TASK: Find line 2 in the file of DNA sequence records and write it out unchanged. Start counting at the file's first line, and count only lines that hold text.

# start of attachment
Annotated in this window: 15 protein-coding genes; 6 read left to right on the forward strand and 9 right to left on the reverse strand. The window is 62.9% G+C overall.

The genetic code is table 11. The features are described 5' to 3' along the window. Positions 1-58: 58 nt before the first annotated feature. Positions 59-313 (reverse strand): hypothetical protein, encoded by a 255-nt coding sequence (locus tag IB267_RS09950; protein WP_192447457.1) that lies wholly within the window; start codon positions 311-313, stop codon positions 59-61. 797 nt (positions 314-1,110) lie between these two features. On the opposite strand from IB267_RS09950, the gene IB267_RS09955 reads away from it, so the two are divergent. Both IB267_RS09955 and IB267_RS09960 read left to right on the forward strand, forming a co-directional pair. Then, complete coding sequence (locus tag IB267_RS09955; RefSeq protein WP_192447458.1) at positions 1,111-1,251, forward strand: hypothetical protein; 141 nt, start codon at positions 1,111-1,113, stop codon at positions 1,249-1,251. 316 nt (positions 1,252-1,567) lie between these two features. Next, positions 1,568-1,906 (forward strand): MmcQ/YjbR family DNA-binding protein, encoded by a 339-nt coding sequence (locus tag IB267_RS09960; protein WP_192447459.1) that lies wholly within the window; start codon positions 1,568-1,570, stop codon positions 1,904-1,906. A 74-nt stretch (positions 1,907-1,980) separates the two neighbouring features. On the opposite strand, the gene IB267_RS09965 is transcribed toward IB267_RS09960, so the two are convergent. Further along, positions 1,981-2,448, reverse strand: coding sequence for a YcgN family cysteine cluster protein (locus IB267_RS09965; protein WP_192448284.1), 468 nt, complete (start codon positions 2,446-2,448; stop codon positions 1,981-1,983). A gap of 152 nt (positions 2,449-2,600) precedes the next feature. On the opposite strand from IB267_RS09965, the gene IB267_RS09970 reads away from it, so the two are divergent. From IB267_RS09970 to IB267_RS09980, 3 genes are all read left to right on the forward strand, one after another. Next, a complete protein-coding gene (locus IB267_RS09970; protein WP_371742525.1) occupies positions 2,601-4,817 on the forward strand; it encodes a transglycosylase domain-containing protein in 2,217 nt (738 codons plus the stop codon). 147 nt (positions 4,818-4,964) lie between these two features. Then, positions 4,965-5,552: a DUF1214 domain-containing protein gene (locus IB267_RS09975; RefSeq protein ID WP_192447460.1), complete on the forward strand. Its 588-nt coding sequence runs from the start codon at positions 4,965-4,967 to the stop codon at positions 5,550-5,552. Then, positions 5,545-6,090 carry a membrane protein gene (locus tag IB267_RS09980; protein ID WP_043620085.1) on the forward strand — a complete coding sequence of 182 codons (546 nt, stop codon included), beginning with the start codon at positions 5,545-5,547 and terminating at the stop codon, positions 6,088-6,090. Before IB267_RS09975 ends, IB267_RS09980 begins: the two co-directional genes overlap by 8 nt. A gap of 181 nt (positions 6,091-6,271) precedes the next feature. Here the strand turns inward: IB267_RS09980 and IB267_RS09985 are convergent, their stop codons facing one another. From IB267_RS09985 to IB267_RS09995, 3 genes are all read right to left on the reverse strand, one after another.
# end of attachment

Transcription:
The genetic code is table 11. The features are described 5' to 3' along the window. Positions 1-58: 58 nt before the first annotated feature. Positions 59-313 (reverse strand): hypothetical protein, encoded by a 255-nt coding sequence (locus tag IB267_RS09950; protein WP_192447457.1) that lies wholly within the window; start codon positions 311-313, stop codon positions 59-61. 797 nt (positions 314-1,110) lie between these two features. On the opposite strand from IB267_RS09950, the gene IB267_RS09955 reads away from it, so the two are divergent. Both IB267_RS09955 and IB267_RS09960 read left to right on the forward strand, forming a co-directional pair. Then, complete coding sequence (locus tag IB267_RS09955; RefSeq protein WP_192447458.1) at positions 1,111-1,251, forward strand: hypothetical protein; 141 nt, start codon at positions 1,111-1,113, stop codon at positions 1,249-1,251. 316 nt (positions 1,252-1,567) lie between these two features. Next, positions 1,568-1,906 (forward strand): MmcQ/YjbR family DNA-binding protein, encoded by a 339-nt coding sequence (locus tag IB267_RS09960; protein WP_192447459.1) that lies wholly within the window; start codon positions 1,568-1,570, stop codon positions 1,904-1,906. A 74-nt stretch (positions 1,907-1,980) separates the two neighbouring features. On the opposite strand, the gene IB267_RS09965 is transcribed toward IB267_RS09960, so the two are convergent. Further along, positions 1,981-2,448, reverse strand: coding sequence for a YcgN family cysteine cluster protein (locus IB267_RS09965; protein WP_192448284.1), 468 nt, complete (start codon positions 2,446-2,448; stop codon positions 1,981-1,983). A gap of 152 nt (positions 2,449-2,600) precedes the next feature. On the opposite strand from IB267_RS09965, the gene IB267_RS09970 reads away from it, so the two are divergent. From IB267_RS09970 to IB267_RS09980, 3 genes are all read left to right on the forward strand, one after another. Next, a complete protein-coding gene (locus IB267_RS09970; protein WP_371742525.1) occupies positions 2,601-4,817 on the forward strand; it encodes a transglycosylase domain-containing protein in 2,217 nt (738 codons plus the stop codon). 147 nt (positions 4,818-4,964) lie between these two features. Then, positions 4,965-5,552: a DUF1214 domain-containing protein gene (locus IB267_RS09975; RefSeq protein ID WP_192447460.1), complete on the forward strand. Its 588-nt coding sequence runs from the start codon at positions 4,965-4,967 to the stop codon at positions 5,550-5,552. Then, positions 5,545-6,090 carry a membrane protein gene (locus tag IB267_RS09980; protein ID WP_043620085.1) on the forward strand — a complete coding sequence of 182 codons (546 nt, stop codon included), beginning with the start codon at positions 5,545-5,547 and terminating at the stop codon, positions 6,088-6,090. Before IB267_RS09975 ends, IB267_RS09980 begins: the two co-directional genes overlap by 8 nt. A gap of 181 nt (positions 6,091-6,271) precedes the next feature. Here the strand turns inward: IB267_RS09980 and IB267_RS09985 are convergent, their stop codons facing one another. From IB267_RS09985 to IB267_RS09995, 3 genes are all read right to left on the reverse strand, one after another.